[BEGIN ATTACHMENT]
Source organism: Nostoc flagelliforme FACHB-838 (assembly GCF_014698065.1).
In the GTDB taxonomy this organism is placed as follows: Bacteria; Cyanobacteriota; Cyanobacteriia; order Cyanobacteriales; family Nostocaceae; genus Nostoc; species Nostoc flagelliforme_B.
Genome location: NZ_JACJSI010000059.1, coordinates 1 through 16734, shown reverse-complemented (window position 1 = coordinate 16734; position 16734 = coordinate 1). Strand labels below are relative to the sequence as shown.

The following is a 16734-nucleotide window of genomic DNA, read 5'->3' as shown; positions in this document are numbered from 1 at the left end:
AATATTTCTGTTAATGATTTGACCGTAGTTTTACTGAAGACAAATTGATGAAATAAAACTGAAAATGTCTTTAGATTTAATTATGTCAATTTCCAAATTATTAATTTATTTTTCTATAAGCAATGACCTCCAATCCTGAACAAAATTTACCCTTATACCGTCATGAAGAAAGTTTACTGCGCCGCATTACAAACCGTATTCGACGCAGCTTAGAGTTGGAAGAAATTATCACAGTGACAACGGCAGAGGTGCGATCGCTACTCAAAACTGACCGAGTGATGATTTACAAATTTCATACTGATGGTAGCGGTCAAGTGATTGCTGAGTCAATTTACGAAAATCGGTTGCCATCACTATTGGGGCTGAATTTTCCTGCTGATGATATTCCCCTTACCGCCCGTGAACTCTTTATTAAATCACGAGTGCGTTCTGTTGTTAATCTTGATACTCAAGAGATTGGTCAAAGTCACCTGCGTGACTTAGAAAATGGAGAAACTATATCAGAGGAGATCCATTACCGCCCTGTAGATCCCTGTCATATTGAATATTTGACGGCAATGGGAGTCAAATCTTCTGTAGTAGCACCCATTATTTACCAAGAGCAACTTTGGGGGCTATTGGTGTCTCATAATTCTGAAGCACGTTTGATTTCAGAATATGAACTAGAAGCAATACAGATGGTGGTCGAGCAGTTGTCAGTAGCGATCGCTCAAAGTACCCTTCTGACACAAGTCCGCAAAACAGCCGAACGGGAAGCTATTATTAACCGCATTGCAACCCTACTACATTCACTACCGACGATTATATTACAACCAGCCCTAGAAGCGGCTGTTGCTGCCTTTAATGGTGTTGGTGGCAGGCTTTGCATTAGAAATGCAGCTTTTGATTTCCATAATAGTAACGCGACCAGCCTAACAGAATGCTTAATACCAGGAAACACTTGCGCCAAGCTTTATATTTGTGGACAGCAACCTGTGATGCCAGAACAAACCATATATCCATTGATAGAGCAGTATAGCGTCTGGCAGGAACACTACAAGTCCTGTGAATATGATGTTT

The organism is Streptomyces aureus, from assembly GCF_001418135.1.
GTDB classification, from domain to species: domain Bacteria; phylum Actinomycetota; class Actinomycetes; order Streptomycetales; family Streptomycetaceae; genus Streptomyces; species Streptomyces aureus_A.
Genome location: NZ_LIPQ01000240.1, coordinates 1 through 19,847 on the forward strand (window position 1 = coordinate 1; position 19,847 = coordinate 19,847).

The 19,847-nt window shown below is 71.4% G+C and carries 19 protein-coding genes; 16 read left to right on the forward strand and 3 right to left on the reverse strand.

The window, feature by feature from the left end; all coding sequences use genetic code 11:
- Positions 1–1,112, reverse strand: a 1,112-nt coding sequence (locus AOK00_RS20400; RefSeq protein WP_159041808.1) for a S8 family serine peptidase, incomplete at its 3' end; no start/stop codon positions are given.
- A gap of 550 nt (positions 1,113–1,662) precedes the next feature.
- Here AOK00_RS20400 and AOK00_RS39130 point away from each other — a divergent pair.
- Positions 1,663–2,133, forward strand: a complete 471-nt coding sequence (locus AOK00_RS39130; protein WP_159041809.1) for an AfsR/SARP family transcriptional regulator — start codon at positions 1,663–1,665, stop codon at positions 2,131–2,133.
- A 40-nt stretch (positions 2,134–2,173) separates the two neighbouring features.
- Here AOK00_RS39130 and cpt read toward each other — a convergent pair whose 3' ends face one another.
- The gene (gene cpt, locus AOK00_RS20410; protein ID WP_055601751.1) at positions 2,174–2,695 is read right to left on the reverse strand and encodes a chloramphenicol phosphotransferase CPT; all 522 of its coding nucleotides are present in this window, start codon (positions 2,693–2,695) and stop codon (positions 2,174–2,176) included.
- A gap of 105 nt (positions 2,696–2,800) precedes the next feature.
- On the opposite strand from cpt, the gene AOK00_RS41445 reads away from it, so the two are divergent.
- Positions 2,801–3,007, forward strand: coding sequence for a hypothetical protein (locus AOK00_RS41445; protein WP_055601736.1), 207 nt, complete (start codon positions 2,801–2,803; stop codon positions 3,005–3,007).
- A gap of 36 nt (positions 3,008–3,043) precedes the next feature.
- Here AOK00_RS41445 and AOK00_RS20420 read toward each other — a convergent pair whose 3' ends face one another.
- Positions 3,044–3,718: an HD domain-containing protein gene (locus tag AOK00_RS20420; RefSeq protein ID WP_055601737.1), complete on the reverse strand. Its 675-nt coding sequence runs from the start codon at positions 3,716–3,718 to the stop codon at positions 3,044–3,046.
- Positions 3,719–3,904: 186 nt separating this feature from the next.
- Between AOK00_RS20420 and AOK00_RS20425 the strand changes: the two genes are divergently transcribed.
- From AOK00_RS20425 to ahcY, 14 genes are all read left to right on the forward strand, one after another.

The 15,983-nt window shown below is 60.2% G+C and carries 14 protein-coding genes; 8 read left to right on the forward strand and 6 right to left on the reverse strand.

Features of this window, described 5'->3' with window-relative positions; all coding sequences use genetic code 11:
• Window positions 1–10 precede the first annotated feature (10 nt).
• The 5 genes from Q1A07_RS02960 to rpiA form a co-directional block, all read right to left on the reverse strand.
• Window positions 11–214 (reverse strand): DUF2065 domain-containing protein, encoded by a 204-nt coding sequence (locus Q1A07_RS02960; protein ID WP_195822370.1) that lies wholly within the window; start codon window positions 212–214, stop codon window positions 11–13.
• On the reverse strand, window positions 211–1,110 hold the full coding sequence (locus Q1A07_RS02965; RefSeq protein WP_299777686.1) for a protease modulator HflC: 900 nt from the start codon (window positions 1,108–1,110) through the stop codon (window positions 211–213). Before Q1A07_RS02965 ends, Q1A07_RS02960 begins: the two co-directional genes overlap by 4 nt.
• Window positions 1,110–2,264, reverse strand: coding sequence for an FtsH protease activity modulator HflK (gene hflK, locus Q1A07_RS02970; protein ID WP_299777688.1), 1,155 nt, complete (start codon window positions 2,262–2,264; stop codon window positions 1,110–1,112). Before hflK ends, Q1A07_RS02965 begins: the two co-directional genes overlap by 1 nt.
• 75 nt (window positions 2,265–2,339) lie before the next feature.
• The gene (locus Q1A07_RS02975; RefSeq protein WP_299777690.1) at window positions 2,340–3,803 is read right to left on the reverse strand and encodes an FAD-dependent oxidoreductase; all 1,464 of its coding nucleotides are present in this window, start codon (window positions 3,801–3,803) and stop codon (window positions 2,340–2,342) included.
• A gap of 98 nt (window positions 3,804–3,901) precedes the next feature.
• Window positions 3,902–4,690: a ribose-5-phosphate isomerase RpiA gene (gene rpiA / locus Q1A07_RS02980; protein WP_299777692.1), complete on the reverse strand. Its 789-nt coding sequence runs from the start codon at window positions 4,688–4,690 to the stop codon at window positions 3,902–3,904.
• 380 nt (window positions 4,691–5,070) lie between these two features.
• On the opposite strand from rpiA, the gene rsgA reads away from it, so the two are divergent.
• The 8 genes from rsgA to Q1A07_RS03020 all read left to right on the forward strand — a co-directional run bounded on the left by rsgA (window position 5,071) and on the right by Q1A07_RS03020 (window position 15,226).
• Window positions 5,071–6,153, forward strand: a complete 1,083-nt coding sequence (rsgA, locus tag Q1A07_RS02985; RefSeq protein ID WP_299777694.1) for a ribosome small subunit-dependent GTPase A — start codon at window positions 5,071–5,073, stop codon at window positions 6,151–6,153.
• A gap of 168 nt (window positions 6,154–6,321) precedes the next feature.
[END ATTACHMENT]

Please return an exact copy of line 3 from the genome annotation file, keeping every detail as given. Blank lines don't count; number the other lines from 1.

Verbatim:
Genome location: NZ_JACJSI010000059.1, coordinates 1 through 16734, shown reverse-complemented (window position 1 = coordinate 16734; position 16734 = coordinate 1). Strand labels below are relative to the sequence as shown.